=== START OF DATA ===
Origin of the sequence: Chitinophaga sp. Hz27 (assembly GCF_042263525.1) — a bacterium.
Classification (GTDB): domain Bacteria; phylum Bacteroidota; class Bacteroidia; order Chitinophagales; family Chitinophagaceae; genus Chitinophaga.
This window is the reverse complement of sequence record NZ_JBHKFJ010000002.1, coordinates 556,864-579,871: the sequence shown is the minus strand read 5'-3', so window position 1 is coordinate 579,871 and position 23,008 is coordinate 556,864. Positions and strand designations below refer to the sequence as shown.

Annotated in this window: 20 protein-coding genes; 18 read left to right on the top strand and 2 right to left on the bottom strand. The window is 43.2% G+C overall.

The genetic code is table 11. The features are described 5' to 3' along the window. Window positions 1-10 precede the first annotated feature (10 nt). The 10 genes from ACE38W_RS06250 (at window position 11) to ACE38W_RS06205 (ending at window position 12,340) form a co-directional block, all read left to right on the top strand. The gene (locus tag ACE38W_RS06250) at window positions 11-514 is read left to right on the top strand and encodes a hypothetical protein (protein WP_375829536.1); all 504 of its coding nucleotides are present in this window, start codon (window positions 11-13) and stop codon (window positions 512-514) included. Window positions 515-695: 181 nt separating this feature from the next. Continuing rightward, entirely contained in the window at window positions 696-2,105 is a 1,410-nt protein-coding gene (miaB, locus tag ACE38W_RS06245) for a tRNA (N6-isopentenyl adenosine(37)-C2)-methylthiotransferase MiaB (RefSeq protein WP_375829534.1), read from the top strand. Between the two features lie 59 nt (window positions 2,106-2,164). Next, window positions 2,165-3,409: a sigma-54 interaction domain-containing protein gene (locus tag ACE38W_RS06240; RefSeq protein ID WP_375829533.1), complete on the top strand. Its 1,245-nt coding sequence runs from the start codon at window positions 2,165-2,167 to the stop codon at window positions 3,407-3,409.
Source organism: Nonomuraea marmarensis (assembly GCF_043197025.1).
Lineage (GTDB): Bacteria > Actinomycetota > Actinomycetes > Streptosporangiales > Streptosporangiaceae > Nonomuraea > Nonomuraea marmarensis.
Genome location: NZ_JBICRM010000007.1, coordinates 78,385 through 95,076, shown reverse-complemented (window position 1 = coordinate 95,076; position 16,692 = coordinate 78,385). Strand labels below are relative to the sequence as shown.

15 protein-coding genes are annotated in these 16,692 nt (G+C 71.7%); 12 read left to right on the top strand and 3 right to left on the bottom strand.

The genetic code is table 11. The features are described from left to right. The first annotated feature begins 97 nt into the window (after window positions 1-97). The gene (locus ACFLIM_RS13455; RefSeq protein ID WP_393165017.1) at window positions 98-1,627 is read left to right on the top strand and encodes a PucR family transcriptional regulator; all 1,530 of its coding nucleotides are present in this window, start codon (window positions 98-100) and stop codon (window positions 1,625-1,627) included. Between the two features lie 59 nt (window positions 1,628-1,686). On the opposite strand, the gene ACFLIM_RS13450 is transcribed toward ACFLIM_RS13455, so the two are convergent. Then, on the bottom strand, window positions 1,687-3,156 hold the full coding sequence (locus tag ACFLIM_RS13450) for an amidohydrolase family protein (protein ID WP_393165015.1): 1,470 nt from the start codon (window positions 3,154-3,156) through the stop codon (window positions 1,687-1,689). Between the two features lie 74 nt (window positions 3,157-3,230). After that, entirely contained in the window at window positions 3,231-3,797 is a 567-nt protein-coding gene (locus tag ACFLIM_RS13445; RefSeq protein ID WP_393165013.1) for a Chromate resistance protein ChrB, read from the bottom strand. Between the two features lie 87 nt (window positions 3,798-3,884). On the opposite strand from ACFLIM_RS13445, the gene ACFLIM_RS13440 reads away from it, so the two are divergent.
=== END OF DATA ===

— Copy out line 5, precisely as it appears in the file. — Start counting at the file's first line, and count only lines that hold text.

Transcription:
The genetic code is table 11. The features are described 5' to 3' along the window. Window positions 1-10 precede the first annotated feature (10 nt). The 10 genes from ACE38W_RS06250 (at window position 11) to ACE38W_RS06205 (ending at window position 12,340) form a co-directional block, all read left to right on the top strand. The gene (locus tag ACE38W_RS06250) at window positions 11-514 is read left to right on the top strand and encodes a hypothetical protein (protein WP_375829536.1); all 504 of its coding nucleotides are present in this window, start codon (window positions 11-13) and stop codon (window positions 512-514) included. Window positions 515-695: 181 nt separating this feature from the next. Continuing rightward, entirely contained in the window at window positions 696-2,105 is a 1,410-nt protein-coding gene (miaB, locus tag ACE38W_RS06245) for a tRNA (N6-isopentenyl adenosine(37)-C2)-methylthiotransferase MiaB (RefSeq protein WP_375829534.1), read from the top strand. Between the two features lie 59 nt (window positions 2,106-2,164). Next, window positions 2,165-3,409: a sigma-54 interaction domain-containing protein gene (locus tag ACE38W_RS06240; RefSeq protein ID WP_375829533.1), complete on the top strand. Its 1,245-nt coding sequence runs from the start codon at window positions 2,165-2,167 to the stop codon at window positions 3,407-3,409.